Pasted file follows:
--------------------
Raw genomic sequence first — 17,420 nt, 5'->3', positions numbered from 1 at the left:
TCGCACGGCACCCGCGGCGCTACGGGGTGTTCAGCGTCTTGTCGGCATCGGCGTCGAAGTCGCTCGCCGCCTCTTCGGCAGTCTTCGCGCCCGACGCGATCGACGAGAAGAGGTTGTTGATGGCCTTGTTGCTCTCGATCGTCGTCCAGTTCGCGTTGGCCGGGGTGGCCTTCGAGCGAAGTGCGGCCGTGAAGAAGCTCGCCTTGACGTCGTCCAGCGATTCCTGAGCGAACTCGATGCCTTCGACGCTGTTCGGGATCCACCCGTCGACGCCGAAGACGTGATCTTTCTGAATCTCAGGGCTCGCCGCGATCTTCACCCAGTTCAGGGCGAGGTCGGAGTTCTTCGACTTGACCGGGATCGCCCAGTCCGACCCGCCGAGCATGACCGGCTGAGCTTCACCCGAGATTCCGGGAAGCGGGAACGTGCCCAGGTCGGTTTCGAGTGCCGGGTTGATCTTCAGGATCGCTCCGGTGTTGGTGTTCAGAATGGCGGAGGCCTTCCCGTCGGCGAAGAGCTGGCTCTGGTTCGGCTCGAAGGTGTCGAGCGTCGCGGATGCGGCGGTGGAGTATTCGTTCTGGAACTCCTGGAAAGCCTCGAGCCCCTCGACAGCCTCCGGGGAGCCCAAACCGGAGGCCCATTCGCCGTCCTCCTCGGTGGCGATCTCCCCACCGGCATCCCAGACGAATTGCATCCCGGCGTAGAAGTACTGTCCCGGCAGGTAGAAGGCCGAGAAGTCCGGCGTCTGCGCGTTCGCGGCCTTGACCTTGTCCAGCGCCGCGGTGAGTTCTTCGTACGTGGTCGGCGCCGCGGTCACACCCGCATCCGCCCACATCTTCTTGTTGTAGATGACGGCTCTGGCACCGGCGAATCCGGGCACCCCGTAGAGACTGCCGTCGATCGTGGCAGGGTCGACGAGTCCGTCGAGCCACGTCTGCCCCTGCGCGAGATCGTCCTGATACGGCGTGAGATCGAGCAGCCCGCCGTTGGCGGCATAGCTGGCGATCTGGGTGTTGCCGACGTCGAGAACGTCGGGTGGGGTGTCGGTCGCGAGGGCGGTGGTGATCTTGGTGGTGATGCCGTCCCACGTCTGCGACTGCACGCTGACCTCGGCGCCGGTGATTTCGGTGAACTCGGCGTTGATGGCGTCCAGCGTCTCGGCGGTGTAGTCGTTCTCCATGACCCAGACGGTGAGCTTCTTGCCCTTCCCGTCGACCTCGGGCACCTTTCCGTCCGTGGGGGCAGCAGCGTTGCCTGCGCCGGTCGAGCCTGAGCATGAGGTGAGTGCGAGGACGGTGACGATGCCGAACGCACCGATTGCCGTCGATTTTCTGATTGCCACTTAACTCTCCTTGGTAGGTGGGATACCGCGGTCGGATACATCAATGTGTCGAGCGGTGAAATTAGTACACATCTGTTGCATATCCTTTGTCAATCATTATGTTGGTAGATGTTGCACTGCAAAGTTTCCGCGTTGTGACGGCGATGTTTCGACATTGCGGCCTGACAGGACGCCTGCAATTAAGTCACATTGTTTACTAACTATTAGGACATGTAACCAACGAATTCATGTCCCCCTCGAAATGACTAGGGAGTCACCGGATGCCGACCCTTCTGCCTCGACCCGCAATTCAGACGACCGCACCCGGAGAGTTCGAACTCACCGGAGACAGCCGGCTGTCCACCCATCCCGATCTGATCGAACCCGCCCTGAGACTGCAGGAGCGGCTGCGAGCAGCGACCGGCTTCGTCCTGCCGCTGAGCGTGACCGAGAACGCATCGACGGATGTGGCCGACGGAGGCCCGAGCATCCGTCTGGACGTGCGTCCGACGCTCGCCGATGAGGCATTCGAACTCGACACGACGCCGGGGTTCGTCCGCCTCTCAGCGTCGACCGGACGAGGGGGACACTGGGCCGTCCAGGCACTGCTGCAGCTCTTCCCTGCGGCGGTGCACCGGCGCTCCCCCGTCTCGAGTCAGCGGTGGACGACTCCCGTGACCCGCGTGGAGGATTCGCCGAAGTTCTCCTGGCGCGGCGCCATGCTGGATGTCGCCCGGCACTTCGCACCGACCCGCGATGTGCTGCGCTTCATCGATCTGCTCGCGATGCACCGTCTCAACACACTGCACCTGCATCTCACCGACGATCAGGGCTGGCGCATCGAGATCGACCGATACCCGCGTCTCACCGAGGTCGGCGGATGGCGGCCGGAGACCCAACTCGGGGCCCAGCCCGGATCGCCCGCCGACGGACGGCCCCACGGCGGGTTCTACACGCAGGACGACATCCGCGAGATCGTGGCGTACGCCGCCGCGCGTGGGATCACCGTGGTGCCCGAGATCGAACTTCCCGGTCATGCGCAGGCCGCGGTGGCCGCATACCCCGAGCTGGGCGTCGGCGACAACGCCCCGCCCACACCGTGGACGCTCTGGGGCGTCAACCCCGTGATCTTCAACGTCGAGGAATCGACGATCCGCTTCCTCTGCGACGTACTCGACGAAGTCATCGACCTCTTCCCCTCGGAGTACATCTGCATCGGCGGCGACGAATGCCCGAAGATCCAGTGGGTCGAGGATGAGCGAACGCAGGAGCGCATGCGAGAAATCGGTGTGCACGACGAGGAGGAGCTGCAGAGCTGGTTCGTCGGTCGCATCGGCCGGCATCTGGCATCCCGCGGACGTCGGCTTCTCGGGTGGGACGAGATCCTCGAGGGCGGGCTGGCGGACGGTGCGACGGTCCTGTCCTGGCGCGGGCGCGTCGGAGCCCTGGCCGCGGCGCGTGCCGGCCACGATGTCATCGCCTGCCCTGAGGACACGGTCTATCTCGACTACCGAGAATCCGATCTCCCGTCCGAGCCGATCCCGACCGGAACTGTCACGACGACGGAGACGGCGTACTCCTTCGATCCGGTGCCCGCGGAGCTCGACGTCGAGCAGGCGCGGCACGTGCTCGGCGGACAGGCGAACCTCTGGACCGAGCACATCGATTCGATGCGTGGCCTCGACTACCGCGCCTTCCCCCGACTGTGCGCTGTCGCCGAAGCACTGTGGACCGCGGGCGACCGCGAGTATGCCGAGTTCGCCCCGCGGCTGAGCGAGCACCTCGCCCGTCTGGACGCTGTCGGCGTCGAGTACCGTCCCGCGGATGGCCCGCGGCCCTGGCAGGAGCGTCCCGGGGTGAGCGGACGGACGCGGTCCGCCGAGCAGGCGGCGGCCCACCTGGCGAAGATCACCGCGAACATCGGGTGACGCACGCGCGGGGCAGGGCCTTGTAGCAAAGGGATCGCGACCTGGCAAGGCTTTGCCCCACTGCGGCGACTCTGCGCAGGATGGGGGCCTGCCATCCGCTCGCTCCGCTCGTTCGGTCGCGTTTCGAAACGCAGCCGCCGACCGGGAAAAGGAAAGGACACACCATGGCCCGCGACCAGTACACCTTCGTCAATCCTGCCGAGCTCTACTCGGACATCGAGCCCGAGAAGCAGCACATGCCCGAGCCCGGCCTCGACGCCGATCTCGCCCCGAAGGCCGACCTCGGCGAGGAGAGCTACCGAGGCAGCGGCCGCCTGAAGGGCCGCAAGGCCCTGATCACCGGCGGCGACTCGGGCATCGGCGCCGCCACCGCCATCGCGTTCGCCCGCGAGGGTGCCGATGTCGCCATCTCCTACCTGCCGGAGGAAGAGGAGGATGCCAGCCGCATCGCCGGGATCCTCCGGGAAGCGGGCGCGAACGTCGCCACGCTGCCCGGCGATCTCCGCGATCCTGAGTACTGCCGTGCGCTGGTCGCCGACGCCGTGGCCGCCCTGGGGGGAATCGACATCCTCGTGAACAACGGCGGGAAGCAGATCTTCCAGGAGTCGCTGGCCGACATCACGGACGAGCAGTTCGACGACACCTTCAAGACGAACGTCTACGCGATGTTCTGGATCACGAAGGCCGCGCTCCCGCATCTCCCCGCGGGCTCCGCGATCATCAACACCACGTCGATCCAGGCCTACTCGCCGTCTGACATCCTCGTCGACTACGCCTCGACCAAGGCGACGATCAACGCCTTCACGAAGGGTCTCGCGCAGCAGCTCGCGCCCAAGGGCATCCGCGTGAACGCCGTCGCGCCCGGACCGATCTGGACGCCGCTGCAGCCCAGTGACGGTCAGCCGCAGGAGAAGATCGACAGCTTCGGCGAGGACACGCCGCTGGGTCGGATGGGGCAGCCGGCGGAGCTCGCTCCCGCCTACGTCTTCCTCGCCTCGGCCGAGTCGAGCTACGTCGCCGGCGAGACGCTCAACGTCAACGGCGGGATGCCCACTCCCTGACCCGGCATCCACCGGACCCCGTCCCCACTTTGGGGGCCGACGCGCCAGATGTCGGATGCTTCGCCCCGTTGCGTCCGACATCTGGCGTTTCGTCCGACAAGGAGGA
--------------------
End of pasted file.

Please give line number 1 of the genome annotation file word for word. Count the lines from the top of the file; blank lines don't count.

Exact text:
Raw genomic sequence first — 17,420 nt, 5'->3', positions numbered from 1 at the left: